More than a third of young people in the world report being victims of online bullying

Photographs from the Pagak Primary School, Lamogi Sub-county, Amuru District, project site for the NGO Battery Operated Systems for Community Outreach (BOSCO). The organization provides mobile IT facility services to camps for internally displaced persons, health centres and other locations in Gulu and Amuru Districts, and is run by the Gulu Archdiocese with support from government and private donors in the United States, Austria and elsewhere. At this particular time, UNICEF was exploring opportunities to support BOSCO as part of UNICEFâ??s renewed emphasis in using technology for communication for development. 21 May 2009. (PHOTO/Mafabi)

KAMPALA/NEWYORK – One in three young people in 30 countries said they have been victims of online bullying, with one in five reporting having skipped school due to cyberbullying and violence.

This is according to a new poll released 4 September by UNICEF and the UN Special Representative of the Secretary-General (SRSG) on Violence against Children.

Speaking out anonymously through the youth engagement tool U-Report, almost three-quarters of young people also said social networks, including Facebook, Instagram, Snapchat and Twitter, are the most common place for online bullying.

“Connected classrooms mean school no longer ends once a student leaves class, and, unfortunately, neither does schoolyard bullying,” said UNICEF Executive Director Henrietta Fore.

She added “Improving young people’s education experience means accounting for the environment they encounter online as well as offline.”

Through the poll, young people were asked via SMS and instant messaging technology a series of questions relating to their experiences of online bullying and violence, where it most frequently happens, and who they think is responsible for ending it.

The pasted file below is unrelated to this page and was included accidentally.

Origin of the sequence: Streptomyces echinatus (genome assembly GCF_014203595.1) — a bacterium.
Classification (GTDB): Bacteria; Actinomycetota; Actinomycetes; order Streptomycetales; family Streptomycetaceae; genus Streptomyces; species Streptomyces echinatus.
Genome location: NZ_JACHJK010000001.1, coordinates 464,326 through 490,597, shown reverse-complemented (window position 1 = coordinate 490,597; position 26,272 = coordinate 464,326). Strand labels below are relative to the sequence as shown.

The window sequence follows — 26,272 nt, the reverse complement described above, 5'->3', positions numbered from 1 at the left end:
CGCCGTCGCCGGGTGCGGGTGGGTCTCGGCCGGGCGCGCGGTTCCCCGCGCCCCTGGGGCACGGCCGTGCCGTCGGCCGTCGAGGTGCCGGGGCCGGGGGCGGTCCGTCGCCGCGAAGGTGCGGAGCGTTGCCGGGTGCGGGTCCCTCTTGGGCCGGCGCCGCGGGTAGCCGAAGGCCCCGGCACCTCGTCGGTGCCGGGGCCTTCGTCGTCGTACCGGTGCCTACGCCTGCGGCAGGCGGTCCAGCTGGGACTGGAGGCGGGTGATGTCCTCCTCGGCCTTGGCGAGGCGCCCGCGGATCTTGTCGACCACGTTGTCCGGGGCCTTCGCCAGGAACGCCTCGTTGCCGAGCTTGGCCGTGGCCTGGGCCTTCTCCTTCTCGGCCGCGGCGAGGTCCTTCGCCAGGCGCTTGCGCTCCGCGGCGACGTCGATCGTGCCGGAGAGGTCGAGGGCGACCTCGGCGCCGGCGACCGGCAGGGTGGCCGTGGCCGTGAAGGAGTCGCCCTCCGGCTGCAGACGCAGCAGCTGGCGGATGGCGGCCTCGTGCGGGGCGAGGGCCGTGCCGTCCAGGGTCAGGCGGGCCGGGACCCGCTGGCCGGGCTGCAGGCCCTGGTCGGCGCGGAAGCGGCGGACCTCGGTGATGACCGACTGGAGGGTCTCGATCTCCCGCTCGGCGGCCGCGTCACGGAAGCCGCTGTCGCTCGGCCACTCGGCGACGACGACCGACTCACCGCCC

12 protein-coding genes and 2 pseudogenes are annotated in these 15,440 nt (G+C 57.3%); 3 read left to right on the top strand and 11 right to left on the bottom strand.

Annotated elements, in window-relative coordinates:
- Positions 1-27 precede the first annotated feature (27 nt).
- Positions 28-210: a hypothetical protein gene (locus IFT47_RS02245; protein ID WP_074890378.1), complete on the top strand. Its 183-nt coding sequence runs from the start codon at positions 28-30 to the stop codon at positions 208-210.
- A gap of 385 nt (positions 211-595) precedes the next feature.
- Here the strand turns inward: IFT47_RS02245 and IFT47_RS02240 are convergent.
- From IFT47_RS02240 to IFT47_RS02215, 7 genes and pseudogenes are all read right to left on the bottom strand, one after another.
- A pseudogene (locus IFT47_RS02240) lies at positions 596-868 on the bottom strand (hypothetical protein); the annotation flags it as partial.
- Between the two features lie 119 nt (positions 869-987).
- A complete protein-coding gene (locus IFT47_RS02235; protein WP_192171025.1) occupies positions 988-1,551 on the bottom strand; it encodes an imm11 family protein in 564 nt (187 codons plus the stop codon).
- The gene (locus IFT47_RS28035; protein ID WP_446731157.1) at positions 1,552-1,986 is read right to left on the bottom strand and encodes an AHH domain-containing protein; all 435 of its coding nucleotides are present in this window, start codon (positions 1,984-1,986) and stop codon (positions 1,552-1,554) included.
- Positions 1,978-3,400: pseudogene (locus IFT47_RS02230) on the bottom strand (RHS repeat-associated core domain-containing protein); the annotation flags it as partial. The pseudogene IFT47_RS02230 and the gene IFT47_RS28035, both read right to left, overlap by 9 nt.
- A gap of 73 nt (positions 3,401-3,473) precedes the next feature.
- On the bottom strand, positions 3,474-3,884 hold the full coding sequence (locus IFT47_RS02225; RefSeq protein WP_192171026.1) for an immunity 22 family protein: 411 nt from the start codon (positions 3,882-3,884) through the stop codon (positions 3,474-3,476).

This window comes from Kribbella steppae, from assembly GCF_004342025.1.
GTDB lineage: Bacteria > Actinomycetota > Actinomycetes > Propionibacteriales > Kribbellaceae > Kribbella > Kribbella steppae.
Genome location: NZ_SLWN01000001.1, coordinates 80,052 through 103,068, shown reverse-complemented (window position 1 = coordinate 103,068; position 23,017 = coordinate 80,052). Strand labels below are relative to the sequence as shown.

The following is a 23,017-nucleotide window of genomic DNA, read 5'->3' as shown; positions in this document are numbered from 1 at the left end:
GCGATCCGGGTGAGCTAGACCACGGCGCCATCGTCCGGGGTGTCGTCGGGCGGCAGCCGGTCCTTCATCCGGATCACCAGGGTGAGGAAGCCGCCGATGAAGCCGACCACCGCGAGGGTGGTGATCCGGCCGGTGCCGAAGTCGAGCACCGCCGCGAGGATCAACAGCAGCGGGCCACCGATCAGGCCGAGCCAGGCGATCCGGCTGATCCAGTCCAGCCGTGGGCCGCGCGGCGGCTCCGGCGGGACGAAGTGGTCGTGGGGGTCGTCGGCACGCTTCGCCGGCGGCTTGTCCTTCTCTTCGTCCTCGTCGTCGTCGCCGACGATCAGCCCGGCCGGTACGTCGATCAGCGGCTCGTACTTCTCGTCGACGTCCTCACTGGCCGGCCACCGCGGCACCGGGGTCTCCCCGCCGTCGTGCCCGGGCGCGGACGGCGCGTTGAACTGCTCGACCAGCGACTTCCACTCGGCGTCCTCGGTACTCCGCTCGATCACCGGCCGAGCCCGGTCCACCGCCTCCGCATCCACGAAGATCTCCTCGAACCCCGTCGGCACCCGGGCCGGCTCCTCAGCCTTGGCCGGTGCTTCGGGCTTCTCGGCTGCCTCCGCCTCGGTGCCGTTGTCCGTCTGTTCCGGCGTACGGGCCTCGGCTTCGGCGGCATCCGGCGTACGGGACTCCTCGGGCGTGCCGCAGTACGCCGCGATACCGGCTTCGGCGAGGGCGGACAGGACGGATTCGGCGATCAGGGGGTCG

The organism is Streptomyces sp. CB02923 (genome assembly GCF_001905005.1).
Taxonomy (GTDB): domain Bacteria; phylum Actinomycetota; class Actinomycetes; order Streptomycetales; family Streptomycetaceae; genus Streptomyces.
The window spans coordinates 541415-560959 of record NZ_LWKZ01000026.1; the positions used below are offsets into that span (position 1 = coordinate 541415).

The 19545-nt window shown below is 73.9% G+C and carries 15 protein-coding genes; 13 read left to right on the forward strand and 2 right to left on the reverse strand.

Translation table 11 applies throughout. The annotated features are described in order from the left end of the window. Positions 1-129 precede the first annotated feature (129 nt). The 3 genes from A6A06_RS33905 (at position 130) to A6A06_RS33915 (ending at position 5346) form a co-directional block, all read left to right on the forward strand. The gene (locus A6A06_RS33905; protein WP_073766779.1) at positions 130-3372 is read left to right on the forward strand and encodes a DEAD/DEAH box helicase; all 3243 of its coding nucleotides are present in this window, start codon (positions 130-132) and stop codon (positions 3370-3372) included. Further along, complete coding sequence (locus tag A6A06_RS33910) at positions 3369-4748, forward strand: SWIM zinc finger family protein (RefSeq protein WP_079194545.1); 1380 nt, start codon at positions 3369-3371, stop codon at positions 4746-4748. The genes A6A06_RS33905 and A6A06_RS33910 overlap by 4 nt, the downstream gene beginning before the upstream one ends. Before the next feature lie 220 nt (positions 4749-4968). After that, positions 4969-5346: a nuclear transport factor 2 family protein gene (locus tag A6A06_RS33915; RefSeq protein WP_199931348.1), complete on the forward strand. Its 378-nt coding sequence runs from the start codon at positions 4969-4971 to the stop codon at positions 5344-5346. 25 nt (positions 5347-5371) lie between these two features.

And according to the poll results, 32 per cent of those polled believe governments should be responsible for ending cyberbullying, 31 per cent said young people and 29 per cent said internet companies.

“One of the key messages that we can clearly see from their opinions is the need for children and young people involvement and partnering: When asked who should be responsible for ending cyberbullying, the opinions were equally divided between governments, internet service providers (private sector) and young people themselves,” said Najat Maalla Mjid, UN Special Representative of the Secretary-General (SRSG) on Violence against Children.

“We are in this together and we must share the responsibility in partnership,” said Mr Maalla in New York at the release of the poll results.

The poll had more than 170,000 U-Reporters aged 13-24 years old participating in the poll including young people from Albania, Bangladesh, Belize, Bolivia, Brazil, Burkina Faso, Côte d’Ivoire, Ecuador, France, Gambia, Ghana, India, Indonesia, Iraq, Jamaica, Kosovo, Liberia, Malawi, Malaysia, Mali, Moldova, Montenegro, Myanmar, Nigeria, Romania, Sierra Leone, Trinidad & Tobago, Ukraine, Vietnam and Zimbabwe.

The report says that the poll results challenge the notion that cyberbullying among classmates is a uniquely high-income issue.

“For example, 34 per cent of respondents in sub-Saharan Africa said they had been a victim of online bullying. Some 39 per cent said they knew about private online groups inside the school community where children share information about peers for the purpose of bullying,” reads the poll report in part.

Ms Henrietta Foresaid as part of UNICEF’s campaign to #ENDviolence in and around schools, children and young people from around the world drafted an #ENDviolence Youth Manifesto in 2018, calling on governments, teachers, parents and each other to help end violence and ensure students feel safe in and around school – including calling for protection online.